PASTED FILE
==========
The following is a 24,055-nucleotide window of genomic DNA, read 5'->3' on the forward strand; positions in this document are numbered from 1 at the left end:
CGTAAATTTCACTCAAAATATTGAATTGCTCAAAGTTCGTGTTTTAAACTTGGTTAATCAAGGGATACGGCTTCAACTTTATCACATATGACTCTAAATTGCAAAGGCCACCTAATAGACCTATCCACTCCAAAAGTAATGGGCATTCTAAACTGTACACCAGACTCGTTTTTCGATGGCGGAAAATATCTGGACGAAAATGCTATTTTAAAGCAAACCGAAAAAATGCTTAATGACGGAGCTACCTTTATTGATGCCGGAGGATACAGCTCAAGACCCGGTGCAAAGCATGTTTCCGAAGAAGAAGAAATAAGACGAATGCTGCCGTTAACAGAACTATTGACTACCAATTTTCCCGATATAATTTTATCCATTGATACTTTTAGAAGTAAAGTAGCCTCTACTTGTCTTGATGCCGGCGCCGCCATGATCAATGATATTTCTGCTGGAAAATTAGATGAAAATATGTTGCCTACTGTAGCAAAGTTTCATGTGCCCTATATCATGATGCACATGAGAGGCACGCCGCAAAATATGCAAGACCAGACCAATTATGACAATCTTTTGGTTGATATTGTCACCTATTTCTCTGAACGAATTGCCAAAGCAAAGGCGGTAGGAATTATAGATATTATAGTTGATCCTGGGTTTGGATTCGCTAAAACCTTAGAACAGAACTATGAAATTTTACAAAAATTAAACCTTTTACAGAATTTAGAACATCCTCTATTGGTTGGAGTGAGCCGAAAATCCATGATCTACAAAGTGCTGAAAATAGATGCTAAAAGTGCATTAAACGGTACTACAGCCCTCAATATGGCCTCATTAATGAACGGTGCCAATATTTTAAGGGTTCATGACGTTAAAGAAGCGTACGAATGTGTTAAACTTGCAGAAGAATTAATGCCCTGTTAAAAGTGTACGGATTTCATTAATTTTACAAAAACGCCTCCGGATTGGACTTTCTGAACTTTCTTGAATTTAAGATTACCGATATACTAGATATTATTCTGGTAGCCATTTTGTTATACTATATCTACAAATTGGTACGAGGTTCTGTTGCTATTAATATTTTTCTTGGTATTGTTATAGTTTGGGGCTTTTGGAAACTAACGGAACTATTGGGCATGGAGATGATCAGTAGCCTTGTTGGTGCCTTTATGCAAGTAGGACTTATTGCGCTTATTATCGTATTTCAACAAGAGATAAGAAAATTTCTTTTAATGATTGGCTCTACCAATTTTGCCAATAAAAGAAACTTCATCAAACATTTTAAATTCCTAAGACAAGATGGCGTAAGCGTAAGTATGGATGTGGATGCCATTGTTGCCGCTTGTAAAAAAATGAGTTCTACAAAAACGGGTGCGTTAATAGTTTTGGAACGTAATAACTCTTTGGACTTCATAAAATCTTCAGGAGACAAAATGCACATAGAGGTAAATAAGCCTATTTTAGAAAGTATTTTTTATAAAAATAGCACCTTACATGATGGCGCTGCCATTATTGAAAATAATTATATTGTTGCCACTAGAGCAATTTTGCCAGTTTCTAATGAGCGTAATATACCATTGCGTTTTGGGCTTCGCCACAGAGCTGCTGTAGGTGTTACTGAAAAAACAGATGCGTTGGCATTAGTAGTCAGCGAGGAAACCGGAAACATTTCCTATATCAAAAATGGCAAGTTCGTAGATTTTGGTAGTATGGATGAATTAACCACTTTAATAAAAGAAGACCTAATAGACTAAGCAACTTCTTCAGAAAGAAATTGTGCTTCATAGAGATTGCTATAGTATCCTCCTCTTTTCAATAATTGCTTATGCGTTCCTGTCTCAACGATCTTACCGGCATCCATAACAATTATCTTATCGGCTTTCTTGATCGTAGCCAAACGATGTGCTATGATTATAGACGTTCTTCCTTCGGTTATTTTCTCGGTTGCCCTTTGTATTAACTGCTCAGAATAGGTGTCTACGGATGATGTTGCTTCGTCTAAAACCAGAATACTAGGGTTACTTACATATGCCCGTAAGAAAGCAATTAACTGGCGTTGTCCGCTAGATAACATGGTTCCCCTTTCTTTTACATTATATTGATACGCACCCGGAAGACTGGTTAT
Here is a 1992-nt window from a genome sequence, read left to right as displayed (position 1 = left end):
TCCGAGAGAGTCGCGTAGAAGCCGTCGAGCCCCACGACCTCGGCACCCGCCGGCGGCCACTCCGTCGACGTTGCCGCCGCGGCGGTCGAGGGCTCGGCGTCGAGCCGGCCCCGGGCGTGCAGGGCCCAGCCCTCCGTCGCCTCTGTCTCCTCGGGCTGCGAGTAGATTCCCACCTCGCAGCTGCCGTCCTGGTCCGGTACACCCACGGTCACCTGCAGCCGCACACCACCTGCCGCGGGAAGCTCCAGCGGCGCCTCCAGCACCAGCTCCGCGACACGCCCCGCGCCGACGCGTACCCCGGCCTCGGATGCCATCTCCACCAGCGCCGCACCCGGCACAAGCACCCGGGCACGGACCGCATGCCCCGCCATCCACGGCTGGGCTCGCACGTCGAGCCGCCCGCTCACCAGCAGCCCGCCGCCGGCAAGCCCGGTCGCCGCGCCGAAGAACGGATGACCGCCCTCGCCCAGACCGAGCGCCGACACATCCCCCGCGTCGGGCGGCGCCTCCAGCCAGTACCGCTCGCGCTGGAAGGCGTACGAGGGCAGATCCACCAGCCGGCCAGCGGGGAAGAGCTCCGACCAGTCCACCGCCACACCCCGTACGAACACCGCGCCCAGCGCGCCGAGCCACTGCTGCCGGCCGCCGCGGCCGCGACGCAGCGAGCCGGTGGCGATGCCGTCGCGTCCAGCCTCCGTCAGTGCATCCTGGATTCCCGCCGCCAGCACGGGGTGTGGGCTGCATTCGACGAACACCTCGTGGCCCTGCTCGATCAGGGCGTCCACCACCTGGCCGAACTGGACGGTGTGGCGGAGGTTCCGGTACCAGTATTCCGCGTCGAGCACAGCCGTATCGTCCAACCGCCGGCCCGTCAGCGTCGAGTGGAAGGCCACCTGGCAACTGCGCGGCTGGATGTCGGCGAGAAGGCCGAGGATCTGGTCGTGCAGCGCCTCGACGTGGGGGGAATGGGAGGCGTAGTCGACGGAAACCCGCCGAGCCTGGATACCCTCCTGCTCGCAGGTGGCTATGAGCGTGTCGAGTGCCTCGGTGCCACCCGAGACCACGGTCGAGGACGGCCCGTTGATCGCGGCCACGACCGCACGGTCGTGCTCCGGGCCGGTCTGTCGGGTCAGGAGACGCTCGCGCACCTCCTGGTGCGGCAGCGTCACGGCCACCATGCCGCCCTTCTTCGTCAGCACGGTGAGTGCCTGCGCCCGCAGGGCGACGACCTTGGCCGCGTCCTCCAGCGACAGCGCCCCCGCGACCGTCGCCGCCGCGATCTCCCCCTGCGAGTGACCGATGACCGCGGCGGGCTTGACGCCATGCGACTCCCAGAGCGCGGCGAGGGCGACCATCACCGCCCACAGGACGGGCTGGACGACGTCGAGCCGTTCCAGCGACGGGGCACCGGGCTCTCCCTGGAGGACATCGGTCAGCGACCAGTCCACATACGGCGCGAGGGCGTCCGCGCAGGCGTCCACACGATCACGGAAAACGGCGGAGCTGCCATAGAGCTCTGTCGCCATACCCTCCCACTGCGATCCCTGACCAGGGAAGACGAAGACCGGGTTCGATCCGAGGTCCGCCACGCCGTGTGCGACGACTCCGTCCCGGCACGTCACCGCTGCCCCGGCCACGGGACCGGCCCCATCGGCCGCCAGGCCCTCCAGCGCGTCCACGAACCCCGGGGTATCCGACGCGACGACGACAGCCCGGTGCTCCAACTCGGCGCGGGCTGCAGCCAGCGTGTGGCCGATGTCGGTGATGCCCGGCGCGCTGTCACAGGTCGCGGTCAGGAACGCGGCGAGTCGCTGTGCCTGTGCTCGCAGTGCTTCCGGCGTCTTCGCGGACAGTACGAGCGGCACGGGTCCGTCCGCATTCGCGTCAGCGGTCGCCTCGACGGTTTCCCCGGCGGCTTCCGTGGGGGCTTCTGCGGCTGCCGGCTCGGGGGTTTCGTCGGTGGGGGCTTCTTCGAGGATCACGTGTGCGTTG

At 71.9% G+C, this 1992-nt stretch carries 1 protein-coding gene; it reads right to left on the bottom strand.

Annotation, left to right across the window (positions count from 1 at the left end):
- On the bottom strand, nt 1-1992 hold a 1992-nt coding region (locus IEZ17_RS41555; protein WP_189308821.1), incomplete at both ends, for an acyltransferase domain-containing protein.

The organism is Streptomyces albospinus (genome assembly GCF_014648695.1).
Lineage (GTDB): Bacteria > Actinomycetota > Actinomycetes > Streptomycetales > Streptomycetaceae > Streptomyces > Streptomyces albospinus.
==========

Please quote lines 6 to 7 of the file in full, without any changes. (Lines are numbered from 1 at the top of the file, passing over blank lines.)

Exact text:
Annotation, left to right across the window (positions count from 1 at the left end):
- On the bottom strand, nt 1-1992 hold a 1992-nt coding region (locus IEZ17_RS41555; protein WP_189308821.1), incomplete at both ends, for an acyltransferase domain-containing protein.